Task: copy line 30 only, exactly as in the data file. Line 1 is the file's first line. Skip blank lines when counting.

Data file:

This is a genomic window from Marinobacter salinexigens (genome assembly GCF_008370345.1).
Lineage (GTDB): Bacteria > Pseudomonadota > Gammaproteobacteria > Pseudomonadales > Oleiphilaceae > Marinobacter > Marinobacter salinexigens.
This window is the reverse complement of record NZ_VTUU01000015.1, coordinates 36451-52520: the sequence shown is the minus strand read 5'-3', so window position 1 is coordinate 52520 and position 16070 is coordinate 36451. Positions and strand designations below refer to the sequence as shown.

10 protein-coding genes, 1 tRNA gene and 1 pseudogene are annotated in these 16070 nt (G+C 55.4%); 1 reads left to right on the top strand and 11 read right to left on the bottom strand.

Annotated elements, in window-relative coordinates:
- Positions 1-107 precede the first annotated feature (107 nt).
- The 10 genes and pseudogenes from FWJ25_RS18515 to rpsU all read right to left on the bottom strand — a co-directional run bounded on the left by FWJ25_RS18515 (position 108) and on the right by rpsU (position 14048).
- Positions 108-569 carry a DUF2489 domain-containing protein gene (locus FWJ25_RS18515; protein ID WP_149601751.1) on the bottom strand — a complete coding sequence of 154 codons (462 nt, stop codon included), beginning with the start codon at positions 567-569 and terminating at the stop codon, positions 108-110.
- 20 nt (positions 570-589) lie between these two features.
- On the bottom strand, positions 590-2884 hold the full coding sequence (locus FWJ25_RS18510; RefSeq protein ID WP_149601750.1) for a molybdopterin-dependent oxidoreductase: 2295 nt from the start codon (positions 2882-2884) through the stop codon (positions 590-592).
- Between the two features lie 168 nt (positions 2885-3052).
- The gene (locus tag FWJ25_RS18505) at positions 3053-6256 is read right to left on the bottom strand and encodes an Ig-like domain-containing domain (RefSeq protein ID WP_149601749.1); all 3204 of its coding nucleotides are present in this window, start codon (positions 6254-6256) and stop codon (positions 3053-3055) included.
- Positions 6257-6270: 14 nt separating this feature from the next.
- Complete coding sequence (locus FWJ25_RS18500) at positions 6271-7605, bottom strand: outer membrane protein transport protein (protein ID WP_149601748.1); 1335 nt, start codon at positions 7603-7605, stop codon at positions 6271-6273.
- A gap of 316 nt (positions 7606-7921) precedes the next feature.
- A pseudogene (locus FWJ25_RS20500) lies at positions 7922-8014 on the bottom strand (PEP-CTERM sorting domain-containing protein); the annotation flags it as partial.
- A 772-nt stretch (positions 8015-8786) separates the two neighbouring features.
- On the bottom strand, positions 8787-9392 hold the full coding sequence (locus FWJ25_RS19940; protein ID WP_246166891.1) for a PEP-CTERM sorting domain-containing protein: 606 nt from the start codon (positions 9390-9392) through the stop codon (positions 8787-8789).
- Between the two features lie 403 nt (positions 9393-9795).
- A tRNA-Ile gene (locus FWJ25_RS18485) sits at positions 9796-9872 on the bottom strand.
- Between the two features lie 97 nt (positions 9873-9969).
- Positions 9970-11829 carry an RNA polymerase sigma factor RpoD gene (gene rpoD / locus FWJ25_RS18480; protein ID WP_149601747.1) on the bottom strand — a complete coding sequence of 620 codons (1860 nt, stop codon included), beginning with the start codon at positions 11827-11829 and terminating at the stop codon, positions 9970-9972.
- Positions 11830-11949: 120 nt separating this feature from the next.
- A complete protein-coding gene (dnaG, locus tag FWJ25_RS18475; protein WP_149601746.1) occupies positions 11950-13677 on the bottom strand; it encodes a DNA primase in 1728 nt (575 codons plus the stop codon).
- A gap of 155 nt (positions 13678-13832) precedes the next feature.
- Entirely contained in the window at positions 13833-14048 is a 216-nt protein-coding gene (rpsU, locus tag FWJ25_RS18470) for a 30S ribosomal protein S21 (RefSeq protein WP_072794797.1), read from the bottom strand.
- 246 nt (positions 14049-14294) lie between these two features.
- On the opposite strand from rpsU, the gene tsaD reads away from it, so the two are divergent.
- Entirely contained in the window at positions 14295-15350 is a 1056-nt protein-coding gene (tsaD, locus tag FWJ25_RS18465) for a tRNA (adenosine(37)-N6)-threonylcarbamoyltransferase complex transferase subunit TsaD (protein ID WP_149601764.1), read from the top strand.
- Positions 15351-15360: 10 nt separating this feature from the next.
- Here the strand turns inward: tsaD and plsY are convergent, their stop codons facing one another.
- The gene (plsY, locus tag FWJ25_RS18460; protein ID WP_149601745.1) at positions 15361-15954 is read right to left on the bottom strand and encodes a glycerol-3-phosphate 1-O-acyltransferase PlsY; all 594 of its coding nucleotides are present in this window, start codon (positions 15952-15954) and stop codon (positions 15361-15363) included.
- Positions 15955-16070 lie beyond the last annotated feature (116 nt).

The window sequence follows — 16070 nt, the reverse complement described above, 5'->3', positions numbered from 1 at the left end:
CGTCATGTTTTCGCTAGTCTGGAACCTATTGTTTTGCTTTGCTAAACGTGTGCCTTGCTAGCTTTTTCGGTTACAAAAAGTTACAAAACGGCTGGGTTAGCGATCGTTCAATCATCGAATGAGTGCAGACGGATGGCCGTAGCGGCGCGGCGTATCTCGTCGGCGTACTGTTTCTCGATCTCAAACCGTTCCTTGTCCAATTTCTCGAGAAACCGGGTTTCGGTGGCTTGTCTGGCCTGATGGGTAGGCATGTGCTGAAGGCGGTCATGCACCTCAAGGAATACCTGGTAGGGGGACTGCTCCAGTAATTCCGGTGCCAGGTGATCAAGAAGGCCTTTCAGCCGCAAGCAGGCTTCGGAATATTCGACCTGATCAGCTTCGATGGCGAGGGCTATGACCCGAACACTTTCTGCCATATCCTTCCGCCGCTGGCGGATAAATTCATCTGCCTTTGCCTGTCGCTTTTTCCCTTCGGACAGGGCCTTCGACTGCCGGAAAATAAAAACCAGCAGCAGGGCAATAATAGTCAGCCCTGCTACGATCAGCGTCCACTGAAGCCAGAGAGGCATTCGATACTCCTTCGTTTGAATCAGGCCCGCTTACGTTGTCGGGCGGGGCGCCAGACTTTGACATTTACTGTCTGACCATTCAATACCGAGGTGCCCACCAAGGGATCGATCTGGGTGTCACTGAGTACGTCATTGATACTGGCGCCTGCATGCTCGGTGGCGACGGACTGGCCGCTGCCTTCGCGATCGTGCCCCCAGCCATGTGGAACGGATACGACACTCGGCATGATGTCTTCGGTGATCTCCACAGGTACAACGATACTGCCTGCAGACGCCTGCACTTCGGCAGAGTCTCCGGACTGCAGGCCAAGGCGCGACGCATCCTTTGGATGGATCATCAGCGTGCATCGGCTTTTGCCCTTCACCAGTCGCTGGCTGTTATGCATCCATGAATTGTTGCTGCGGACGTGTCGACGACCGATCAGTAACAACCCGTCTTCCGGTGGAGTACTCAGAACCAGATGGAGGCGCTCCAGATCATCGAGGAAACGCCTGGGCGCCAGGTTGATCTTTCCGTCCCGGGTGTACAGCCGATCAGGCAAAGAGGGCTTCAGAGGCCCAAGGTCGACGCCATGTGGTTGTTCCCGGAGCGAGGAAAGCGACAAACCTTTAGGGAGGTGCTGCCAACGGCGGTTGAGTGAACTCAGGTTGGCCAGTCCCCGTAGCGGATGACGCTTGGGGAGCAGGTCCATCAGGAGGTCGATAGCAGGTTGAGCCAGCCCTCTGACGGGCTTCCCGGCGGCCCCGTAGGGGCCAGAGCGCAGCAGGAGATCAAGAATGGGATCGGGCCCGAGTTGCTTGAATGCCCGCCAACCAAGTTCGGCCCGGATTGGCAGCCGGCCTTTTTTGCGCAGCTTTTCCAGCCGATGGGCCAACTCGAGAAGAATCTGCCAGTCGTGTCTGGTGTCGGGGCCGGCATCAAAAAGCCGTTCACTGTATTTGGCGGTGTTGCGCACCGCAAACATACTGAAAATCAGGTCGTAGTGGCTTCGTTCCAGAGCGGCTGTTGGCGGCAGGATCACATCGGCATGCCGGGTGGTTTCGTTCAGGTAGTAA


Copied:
- Positions 15351-15360: 10 nt separating this feature from the next.